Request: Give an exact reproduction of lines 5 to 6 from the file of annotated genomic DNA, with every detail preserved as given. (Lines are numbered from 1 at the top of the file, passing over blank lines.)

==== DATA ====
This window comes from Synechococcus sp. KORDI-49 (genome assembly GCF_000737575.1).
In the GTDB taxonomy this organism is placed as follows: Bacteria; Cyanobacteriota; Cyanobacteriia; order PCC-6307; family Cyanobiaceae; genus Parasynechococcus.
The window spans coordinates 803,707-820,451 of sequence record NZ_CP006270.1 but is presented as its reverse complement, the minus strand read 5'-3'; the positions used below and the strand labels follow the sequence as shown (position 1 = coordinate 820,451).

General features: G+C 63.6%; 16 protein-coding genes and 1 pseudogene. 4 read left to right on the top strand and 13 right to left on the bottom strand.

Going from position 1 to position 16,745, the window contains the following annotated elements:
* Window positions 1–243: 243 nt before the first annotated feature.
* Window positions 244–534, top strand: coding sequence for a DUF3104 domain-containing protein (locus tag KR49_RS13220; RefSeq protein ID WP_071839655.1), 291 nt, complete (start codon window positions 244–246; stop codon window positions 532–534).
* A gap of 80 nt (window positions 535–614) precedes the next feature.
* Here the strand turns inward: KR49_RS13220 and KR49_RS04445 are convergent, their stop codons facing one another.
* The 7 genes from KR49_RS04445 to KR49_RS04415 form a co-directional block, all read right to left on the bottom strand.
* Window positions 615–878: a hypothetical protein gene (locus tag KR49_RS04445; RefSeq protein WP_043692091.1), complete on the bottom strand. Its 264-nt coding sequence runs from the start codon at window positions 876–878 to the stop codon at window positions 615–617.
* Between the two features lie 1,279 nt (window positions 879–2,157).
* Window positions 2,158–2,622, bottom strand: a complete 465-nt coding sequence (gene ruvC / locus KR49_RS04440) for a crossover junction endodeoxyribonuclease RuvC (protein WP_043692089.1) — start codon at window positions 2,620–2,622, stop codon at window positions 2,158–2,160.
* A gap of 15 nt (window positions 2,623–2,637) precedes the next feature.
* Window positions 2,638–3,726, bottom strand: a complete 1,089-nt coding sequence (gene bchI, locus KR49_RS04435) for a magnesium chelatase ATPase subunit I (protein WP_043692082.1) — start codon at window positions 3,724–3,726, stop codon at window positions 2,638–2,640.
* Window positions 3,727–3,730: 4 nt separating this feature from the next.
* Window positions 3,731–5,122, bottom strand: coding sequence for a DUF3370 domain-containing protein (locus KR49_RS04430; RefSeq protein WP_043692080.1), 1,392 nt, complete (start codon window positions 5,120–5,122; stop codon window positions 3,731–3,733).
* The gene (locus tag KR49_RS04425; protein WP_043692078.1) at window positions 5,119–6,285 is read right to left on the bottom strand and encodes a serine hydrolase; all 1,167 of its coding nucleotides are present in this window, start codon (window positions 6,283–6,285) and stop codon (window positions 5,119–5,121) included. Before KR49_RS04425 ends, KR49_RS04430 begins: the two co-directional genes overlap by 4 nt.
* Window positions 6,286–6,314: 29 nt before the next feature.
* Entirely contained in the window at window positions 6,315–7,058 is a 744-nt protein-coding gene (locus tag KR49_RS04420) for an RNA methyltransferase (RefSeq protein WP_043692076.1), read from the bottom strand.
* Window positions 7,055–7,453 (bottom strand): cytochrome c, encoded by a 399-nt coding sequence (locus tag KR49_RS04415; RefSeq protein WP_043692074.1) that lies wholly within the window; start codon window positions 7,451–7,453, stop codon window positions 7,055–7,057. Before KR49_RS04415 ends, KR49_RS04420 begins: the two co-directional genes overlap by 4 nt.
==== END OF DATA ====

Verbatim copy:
Going from position 1 to position 16,745, the window contains the following annotated elements:
* Window positions 1–243: 243 nt before the first annotated feature.